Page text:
Separation of Organic Acids from Several Dormant and Incubated Ohio Soils1
- S. M. Schwartz,
- J. E. Varner and
- W. P. Martin2
The objectives of this study were to determine the organic acid content of several of the Grey-Brown Podzolic soils in Ohio and to study changes in the acids occurring as a result of short period aerobic incubatious of the soil materials at constant temperature and moisture.
The soil materials used in this investigation, Brookston silty clay loam, Crosby silt loam, Miami silt loam, and Wooster silt loam, were obtained from naturally wooded areas in the state.
A chromatographic column containing silica gel was employed for the separation of the organic acids. This procedure permitted the separation and quantitative estimation of the organic acids extracted with ether from the soil material. The identities of the organic acids were indicated by a comparison of their positions on an elution calibration chart with those of known pure organic acids. The chromatographically separated acids were not chemically characterized.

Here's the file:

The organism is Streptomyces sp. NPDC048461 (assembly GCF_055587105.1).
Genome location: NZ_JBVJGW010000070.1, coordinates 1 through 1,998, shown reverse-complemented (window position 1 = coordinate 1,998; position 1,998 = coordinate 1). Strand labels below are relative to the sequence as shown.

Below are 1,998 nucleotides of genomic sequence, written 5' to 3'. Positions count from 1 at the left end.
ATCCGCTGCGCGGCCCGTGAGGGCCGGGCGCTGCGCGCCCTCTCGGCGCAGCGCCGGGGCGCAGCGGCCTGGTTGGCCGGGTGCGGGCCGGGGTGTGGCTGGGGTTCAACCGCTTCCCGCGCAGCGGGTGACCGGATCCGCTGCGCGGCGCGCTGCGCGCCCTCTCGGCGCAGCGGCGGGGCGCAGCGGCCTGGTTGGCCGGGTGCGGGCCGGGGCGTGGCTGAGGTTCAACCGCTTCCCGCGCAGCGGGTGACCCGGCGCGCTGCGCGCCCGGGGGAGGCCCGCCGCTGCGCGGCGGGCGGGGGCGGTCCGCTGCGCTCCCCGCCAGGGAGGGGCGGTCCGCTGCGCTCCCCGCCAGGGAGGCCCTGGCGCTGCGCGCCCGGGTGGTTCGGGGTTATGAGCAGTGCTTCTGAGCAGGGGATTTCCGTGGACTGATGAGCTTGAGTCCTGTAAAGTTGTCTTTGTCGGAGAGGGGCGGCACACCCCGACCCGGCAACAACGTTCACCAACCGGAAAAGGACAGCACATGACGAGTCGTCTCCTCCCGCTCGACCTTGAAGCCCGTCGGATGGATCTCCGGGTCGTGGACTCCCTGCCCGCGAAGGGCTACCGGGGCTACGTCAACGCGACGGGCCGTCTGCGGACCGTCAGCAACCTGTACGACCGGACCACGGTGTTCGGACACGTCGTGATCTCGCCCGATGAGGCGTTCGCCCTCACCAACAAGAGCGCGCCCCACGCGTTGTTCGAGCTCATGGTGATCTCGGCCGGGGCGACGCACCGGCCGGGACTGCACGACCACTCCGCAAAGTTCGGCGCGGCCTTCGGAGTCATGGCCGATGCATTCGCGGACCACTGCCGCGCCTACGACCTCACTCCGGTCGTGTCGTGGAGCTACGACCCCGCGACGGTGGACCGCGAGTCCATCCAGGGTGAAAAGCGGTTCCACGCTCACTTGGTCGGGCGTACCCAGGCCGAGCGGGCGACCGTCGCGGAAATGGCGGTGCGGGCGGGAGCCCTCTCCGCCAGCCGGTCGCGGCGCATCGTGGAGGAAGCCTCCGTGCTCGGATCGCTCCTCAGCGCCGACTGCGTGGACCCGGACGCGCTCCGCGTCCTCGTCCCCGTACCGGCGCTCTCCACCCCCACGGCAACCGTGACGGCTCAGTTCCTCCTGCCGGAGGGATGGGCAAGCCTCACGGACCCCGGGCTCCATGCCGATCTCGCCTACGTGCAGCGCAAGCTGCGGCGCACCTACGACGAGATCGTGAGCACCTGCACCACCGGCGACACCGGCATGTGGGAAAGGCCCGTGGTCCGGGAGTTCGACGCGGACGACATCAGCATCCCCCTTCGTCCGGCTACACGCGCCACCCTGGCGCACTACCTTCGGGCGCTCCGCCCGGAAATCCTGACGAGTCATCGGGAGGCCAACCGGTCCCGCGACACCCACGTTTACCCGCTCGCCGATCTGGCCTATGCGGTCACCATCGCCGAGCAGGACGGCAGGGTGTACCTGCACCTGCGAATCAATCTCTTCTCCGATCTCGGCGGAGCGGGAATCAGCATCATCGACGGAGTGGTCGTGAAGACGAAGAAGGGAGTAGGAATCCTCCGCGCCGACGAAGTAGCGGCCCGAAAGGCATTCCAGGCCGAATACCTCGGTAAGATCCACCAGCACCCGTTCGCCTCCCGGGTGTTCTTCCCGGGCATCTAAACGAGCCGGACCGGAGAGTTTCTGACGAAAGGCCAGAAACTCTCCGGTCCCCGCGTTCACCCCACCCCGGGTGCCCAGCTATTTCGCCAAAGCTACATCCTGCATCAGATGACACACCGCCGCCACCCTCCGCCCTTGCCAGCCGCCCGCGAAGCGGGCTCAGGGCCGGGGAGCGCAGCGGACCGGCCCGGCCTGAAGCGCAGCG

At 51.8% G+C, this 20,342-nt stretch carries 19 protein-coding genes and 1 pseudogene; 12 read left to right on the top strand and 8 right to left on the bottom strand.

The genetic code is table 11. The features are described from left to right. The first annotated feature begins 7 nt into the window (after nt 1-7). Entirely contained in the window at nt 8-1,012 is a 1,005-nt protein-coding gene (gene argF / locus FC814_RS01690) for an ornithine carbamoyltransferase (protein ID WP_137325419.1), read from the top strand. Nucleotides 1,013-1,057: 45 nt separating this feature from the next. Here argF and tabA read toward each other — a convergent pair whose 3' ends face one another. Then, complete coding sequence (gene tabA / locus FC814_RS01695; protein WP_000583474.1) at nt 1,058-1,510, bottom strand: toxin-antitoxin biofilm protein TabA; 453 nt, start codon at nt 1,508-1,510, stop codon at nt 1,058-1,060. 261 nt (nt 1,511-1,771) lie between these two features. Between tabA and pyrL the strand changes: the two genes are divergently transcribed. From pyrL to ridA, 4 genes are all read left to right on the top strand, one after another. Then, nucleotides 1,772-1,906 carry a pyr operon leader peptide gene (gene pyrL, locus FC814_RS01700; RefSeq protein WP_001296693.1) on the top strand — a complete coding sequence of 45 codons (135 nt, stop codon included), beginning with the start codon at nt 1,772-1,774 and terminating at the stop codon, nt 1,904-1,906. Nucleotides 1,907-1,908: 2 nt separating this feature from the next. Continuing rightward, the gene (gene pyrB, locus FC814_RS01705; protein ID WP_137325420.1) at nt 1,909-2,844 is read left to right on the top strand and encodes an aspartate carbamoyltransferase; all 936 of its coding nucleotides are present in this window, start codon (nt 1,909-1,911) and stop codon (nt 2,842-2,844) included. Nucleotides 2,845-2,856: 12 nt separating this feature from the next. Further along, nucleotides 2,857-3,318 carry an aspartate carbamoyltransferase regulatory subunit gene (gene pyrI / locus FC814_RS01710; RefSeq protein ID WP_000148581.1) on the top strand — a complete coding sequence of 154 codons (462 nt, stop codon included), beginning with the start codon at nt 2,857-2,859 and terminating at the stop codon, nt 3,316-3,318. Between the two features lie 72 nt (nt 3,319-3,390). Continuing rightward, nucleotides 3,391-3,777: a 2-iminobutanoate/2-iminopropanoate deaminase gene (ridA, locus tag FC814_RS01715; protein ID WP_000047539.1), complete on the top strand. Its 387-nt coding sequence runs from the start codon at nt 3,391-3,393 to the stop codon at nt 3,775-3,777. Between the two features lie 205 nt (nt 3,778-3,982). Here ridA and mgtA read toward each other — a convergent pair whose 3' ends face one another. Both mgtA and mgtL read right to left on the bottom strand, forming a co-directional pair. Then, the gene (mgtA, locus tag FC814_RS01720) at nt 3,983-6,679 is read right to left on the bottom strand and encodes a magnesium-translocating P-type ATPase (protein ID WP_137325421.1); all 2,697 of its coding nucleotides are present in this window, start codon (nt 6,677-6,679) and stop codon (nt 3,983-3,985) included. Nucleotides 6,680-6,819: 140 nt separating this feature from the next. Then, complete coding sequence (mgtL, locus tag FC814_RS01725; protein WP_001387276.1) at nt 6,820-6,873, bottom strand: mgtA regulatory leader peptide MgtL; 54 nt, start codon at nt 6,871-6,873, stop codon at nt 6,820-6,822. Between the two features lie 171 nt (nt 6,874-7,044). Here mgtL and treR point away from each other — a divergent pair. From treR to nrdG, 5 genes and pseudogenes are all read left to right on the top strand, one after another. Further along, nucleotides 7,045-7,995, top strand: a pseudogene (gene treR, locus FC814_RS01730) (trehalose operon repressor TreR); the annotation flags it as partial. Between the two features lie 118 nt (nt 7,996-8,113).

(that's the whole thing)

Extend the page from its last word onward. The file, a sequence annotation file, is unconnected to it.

It was found that of the organic acids separated by this procedure, only two occurred in significant amounts, namely acetic and formic acids. In addition, very small quantities of other acids, including succinic and lactic acids and what are thought to be a group of high-molecular weight fatty acids, were also separated. The latter probably resulted from alkali hydrolysis of the fats extracted from the soil materials.
A 1% glucose treatment of the several soil materials apparently did not appreciably change the organic acid make-up either qualitatively or quantitatively. Preliminary data are presented concerning the effect of incubation on phosphorus solubility.Please view the pdf by using the Full Text (PDF) link under 'View' to the left.
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